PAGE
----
After customer Carrie Heird attempted to hold Cox Communications accountable for threatening to shut off her internet connection, Cox Customer Care said, “Please make sure to call first thing in the morning to make the necessary arrangements. Without such an arrangement, interruptions due to billing or unmet payment would automatically cause an interruption in the service.”

Heird responded by attaching Cox’s press release detailing their pledge to not terminate any user’s service until June 30. “You shut my internet down after telling your customers that they would still have internet service until at least June 30, according to your app,” she stated.

The Cox press release attached reads, “Through June 30, Cox extends its commitment to not terminate internet or telephone service to any residential or small business customer because of an inability to pay their bills due to disruptions caused by the coronavirus pandemic.”

Yet, Cox Customer Care replied, “I’m sorry for any misunderstanding, what the article says is that we are offering to work with customers affected by COVID. I know how important it is to stay connected and don’t want to see your service impacted, so I wanted to remind you to call as soon as possible.”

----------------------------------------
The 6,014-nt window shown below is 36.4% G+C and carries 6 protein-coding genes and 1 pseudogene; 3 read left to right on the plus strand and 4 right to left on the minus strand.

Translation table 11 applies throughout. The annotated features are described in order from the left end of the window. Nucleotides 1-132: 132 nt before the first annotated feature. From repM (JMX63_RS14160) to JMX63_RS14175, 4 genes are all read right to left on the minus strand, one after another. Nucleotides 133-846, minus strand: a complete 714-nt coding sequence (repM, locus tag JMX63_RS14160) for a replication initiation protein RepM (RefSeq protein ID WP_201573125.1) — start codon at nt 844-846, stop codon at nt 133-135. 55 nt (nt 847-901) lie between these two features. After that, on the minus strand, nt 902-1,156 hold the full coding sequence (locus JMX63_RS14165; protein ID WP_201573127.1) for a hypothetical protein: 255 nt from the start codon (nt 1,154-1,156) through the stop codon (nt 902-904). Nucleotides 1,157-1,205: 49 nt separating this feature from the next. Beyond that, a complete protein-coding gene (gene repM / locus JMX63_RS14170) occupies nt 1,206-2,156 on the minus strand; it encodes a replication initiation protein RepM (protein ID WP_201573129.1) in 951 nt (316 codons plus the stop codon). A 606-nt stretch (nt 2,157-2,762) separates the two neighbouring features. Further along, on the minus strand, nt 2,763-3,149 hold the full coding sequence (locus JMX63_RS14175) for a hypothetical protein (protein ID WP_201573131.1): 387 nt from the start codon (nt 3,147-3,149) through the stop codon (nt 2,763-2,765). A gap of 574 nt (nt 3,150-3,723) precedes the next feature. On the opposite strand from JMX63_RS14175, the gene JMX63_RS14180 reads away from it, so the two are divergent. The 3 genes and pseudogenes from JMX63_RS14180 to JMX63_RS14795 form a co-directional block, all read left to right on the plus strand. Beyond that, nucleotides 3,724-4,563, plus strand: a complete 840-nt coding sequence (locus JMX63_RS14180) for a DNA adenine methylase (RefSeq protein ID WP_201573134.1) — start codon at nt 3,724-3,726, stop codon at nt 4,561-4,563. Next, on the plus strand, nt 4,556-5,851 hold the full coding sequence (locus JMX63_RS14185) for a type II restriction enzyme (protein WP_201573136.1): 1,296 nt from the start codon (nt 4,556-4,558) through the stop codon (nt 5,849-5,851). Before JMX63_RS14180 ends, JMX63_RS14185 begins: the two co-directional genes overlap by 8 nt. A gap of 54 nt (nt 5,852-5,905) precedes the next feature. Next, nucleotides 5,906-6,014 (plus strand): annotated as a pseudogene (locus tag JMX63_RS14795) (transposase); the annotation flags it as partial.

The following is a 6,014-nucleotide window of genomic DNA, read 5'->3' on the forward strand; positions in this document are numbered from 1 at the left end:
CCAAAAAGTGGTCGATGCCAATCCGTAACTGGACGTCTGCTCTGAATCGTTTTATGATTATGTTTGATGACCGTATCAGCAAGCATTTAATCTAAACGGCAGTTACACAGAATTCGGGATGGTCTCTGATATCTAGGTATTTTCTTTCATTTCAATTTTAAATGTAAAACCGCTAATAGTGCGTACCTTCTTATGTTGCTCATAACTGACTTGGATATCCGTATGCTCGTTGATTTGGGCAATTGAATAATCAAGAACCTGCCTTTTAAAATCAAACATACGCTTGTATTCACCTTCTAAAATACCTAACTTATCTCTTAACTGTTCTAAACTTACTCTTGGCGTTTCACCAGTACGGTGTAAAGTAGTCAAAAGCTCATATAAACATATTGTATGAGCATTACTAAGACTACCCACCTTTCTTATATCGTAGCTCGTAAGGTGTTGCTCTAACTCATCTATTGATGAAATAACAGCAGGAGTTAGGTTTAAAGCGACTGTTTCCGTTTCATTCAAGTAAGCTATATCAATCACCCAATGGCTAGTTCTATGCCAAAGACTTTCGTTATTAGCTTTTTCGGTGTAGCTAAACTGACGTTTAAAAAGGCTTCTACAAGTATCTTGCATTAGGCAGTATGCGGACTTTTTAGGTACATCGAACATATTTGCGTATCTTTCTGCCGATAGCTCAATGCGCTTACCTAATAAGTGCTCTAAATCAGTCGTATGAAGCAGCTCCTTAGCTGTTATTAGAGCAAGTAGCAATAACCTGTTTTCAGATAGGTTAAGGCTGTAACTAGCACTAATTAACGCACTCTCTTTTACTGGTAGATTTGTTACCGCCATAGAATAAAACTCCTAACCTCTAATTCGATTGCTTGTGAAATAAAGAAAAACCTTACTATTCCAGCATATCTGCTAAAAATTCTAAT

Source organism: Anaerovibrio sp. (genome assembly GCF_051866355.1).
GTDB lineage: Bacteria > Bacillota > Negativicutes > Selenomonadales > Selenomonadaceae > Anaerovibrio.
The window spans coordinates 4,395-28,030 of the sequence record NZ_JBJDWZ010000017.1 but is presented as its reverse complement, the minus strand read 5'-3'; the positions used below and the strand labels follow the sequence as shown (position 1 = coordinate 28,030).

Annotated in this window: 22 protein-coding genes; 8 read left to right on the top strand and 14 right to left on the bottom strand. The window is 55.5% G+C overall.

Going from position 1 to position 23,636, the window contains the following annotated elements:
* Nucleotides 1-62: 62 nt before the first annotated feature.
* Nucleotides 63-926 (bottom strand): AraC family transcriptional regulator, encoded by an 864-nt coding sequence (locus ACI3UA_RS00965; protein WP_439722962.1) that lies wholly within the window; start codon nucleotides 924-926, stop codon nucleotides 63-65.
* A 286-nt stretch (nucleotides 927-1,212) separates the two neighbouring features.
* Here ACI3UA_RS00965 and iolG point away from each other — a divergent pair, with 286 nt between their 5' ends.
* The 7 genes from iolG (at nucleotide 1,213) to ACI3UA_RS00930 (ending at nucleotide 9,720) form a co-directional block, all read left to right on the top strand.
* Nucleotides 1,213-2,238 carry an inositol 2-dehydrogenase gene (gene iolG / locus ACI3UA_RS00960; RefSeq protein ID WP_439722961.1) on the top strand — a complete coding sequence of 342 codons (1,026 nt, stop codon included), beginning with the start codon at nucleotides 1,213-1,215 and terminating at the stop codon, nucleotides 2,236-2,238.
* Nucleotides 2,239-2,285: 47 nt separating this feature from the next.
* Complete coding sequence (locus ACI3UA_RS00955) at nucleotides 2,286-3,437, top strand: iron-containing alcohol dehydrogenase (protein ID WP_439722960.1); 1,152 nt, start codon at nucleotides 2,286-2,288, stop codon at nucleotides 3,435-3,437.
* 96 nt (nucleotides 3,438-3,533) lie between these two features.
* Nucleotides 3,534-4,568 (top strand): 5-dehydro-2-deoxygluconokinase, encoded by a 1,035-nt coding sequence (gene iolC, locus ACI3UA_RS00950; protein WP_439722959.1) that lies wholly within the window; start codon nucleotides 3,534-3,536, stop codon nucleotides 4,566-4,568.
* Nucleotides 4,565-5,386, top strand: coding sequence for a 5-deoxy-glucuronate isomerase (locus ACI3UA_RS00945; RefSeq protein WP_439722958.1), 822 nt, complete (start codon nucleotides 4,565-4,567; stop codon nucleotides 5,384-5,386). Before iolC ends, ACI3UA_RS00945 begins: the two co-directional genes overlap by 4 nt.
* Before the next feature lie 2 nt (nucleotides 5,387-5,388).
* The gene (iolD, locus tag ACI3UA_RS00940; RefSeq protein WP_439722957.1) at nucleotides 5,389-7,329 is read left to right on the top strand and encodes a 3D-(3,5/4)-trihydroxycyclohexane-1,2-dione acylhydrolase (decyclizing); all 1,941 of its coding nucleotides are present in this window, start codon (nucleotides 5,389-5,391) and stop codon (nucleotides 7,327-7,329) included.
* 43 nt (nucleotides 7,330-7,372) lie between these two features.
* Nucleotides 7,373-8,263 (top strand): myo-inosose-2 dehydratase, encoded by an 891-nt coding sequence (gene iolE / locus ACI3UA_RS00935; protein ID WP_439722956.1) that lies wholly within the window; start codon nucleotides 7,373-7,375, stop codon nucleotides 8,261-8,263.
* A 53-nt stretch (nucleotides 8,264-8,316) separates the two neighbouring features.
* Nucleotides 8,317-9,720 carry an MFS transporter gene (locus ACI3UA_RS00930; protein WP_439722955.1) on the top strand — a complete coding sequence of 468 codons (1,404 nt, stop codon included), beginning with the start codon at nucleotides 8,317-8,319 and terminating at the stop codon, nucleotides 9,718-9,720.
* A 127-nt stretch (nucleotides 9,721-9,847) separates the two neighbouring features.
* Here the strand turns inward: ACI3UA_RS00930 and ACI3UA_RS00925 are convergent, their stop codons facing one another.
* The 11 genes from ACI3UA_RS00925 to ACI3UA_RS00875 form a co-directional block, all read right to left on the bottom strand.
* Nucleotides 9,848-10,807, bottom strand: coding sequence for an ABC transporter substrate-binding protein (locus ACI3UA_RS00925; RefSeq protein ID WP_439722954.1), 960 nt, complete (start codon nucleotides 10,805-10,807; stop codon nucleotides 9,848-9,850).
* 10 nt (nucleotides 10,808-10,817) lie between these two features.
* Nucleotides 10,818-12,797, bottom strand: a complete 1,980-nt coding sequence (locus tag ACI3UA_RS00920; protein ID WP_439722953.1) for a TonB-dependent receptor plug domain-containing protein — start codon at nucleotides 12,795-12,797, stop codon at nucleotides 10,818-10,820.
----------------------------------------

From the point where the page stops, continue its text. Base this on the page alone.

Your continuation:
Cox Public Relations Manager Angelique LeBlanc said that the company did not discuss specific accounts.

“Customers experiencing financial hardship are encouraged to contact our customer support teams directly and we can work with them on an individual basis,” she said. “Our focus has been on ensuring our customers stay connected during the pandemic, and we will continue to extend multiple options and additional flexibility just like in any crisis to try to keep them connected.”

Verizon requires that consumers ‘notify’ the company of inability to pay

Verizon’s customer service account responded similarly to a customer, Asher Schwartz, who Tweeted displeasure with the provider for shutting down his account after only two months of unpaid bills.

Verizon Support replied to Schwartz’s criticism, saying, “Sorry to hear about the trouble as these are tough times. We have a short form to be filled out for customers experiencing hardships during the pandemic.”